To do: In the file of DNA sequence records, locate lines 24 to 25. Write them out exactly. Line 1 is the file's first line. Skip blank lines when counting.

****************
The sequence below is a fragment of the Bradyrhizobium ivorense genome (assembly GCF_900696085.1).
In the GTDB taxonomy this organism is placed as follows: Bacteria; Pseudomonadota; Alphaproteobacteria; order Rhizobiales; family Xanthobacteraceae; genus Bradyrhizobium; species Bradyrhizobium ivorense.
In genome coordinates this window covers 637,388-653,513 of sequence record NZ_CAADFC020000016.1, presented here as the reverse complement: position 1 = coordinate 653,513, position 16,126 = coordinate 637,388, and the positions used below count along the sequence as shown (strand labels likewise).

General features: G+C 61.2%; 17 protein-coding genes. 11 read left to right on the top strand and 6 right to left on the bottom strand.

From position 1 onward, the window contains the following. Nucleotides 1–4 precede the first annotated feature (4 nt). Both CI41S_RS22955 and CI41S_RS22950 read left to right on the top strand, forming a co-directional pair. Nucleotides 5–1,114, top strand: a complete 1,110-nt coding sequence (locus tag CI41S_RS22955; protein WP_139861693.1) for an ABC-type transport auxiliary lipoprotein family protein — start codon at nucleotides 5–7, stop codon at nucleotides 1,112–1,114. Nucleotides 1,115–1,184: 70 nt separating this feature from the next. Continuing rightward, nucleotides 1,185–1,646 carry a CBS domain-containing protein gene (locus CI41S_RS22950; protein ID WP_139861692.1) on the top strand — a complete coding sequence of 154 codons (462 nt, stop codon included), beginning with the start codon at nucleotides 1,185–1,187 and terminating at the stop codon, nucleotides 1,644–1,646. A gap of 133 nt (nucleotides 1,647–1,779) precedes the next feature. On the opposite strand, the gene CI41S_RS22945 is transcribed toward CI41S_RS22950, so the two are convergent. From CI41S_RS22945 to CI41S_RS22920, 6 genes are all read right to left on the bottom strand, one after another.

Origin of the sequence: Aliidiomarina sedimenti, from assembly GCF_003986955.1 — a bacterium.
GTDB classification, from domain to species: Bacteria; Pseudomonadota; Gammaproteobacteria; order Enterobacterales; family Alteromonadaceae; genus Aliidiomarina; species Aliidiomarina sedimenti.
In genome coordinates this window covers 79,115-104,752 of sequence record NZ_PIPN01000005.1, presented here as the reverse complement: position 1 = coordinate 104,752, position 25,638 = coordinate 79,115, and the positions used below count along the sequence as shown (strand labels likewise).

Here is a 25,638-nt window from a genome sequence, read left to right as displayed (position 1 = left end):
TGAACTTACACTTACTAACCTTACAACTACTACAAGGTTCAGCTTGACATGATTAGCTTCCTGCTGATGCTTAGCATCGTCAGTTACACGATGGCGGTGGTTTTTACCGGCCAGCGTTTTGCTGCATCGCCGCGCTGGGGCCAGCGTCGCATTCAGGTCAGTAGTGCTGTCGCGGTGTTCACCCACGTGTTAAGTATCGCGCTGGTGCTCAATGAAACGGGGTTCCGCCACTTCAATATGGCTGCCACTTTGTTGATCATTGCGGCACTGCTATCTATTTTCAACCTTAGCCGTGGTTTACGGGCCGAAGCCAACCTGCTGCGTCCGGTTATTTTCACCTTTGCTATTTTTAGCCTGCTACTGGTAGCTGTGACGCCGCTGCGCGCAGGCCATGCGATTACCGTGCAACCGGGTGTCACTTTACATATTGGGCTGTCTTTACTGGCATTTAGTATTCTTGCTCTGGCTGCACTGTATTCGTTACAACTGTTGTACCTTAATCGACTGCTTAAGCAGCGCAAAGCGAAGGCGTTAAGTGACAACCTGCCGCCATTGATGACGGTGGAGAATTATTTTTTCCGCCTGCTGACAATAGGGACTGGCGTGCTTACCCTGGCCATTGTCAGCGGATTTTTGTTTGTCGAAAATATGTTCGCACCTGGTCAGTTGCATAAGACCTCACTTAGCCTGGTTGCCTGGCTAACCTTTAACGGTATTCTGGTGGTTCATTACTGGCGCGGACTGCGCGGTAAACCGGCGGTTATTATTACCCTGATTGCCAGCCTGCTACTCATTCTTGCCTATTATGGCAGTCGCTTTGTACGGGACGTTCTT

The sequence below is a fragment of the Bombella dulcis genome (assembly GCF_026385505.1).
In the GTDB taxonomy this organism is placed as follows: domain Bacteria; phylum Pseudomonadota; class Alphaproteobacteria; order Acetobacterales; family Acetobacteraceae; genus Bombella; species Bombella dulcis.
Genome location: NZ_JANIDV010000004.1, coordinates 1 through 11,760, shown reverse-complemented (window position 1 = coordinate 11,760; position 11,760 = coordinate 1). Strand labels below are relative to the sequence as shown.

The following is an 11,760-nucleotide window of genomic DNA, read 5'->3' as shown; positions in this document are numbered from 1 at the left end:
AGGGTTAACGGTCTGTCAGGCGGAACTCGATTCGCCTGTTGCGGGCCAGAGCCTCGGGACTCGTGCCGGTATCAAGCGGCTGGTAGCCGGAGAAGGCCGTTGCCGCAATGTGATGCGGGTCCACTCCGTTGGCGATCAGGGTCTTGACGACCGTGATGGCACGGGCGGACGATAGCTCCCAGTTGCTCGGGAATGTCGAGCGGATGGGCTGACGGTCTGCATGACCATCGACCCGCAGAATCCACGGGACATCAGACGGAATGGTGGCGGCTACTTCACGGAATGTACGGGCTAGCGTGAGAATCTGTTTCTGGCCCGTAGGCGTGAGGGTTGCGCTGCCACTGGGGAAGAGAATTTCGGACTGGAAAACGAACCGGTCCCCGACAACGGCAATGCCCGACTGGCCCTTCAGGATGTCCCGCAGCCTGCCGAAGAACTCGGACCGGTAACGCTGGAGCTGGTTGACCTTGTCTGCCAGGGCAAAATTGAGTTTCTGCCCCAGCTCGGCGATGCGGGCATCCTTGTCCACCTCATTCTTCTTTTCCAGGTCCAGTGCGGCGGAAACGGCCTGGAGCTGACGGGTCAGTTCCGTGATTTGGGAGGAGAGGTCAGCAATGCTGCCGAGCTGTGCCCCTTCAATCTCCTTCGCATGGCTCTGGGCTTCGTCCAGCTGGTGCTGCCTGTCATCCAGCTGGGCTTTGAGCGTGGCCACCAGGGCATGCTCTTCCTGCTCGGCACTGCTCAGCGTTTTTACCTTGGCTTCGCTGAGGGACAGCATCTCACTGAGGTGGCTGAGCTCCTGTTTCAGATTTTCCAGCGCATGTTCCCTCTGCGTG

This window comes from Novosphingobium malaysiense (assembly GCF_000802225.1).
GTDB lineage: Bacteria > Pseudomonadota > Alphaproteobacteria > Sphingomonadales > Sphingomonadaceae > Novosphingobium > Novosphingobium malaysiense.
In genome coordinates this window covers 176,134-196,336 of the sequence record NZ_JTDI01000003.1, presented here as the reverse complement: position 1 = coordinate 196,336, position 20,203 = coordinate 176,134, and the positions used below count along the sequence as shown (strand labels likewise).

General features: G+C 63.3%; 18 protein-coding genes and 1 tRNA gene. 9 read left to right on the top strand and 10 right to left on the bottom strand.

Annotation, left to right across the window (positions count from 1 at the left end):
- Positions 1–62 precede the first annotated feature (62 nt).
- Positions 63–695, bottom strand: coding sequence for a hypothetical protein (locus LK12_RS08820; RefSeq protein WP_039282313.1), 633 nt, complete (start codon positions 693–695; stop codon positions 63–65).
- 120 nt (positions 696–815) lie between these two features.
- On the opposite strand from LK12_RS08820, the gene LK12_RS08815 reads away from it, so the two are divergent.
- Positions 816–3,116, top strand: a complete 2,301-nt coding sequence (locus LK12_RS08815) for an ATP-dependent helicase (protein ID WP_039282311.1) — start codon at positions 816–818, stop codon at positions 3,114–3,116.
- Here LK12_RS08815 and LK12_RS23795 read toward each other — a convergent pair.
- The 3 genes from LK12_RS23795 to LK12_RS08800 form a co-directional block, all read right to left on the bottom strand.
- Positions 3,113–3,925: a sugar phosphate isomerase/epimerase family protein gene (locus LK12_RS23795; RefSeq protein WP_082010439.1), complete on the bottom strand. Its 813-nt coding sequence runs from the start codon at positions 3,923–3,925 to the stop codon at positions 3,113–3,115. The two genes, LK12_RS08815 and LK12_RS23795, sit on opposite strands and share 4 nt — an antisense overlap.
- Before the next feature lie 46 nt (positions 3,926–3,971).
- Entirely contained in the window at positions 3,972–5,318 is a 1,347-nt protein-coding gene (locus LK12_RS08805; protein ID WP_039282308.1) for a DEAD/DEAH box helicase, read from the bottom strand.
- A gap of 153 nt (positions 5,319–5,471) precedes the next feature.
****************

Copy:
- On the opposite strand from LK12_RS08820, the gene LK12_RS08815 reads away from it, so the two are divergent.
- Positions 816–3,116, top strand: a complete 2,301-nt coding sequence (locus LK12_RS08815) for an ATP-dependent helicase (protein ID WP_039282311.1) — start codon at positions 816–818, stop codon at positions 3,114–3,116.